Playwright: Jeffrey Sweet. At: Victory Gardens Biograph, 2433 N. Lincoln
Telephone: 773-871-3000; $20-$48. Runs through: April 26
At the onset of Class Dismissed, the cast comes bouncing on stage while '60s folk music plays in the background. They stretch and smile and embrace and strain mightily to emit groovy vibes before introducing themselves with a forced folksiness that's one step removed from a kumbaya sing-a-long. It's all fine and good, if you're in the mood to embrace hippie-dippie clichés. But if you're in the mood for complex, thoughtfully written characters, a dramatic arc that pulls you in and an intelligent, provocative story that leaves you thinking, you best skip Jeffrey Sweet's Class.
This is the 1960s as filtered through the sensibility of the Brady Bunch although to be sure, the Bradys actually had better storylines. And can someone—anyone?—explain why giant steel wool pads are woven through the tree branches in the depressingly expensive set that adorns this non-starter? It looks like some sort of spirit in the sky is preparing to scrub pots.
Class Dismissed reveals its shaky foundations immediately as Jackson, a professor, introduces himself by describing a class wherein he jumped out the window. There's no context, no rhyme and no reason for the leap other than to show the audience that Jackson cares not for pleasing the Man and has the wild-child, spirit-of-the-'60s cojones needed to stray from a syllabus that apparently requires professors remain with their students while teaching.
Why stepping five feet down from windowsill to campus ground should count as an act of profound rebellion I'm sure I don't know. But Jackson implies that it is, and thus we know he's an anti-authoritarian and also as hip as his long-haired pupils.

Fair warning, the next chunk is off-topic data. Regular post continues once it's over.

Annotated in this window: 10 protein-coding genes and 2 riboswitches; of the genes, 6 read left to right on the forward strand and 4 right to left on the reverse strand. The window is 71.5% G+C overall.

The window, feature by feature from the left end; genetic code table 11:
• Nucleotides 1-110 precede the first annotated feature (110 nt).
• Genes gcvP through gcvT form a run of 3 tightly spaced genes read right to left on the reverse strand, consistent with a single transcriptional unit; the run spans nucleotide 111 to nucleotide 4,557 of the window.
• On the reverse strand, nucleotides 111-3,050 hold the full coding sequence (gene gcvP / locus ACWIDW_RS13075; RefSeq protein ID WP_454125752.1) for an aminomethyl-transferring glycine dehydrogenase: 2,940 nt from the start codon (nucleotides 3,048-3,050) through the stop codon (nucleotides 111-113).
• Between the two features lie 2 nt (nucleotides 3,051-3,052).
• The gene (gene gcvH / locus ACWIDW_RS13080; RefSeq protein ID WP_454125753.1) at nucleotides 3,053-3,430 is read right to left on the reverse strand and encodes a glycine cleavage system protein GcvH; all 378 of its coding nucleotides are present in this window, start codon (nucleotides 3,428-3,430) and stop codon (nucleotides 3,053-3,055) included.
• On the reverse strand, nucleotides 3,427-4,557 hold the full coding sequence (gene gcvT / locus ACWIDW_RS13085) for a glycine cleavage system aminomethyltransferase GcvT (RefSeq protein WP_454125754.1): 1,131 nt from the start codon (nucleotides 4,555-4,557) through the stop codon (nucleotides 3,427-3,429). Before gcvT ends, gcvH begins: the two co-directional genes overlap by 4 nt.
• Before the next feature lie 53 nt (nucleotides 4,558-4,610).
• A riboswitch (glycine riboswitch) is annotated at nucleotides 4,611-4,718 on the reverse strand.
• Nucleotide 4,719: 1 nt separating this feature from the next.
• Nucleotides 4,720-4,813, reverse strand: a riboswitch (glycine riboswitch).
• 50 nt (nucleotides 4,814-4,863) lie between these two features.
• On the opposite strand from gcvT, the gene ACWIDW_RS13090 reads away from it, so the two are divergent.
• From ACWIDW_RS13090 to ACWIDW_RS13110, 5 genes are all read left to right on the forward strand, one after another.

After Jackson's fourth-wall-breaking introduction, the others take their turn—each character addressing the audience with a casual, we're-all-pals-here friendliness that hasn't been earned. The effect is that of being shanghaied by a group therapy session of compulsive huggers.
In addition to Jackson we meet Meg, whose defining characteristic is an arch, sarcastic tone that's maintained through every word of every sentence she utters. There's also Pete, a hangdog stoner who confuses spinelessness being easy-going, and Roy, a rich kid who plays poor in college so as to ... well, what exactly is never clear. Finally, there's Wendy the Waitress, who serves fries, disappears and then returns a few scenes later to explain that she's an important part of the story, so please don't forget about her. Class Dismissed is littered with such cloying, direct-address asides. The worst one comes when Lisa, a teenager, walks on stage ( in a sassy side-pony tail, ostensibly to let us know she's a child of the '80s ) , points to the baby Meg is holding, stage whispers, "That's me!" and exits giggling. My. Sweet. Lord.
Sweet follows this group through the 1980s, from college to commune to marriage and entrepreneurship. Toward the end Lisa wonders about the circumstances of her conception, the professor leaps into what feels like another play entirely with the introduction of a ( never developed and out-of-left field ) subplot involving an undocumented worker, and Roy loses his hair but learns to embrace his wealth. There's a lot of talk about "projects"—the professor spends most of the play working on an "economic history" of something or other—but none of it pans out into anything worth caring about.
Director Dennis Zacek has a cast of Chicago's finest—all of whom are stuck in characters no deeper than the shallow end of a wading pool and prone to spouting eye-rolling dialogue along the lines of "Sexual possessiveness is part of the bourgeoisie orthodoxy!" History is reduced to winking asides ( "Nixon, for godssakes!" "And then Chicago happened!" ) , which add nothing to the story and, in fact, cheapen its context by their reductiveness.
When you consider the resources that went into producing "Class Dismissed," the piece becomes maddening rather than just annoying. An A-level cast—not to mention a set-budget that allows for so much steel wool—is a terrible thing to waste.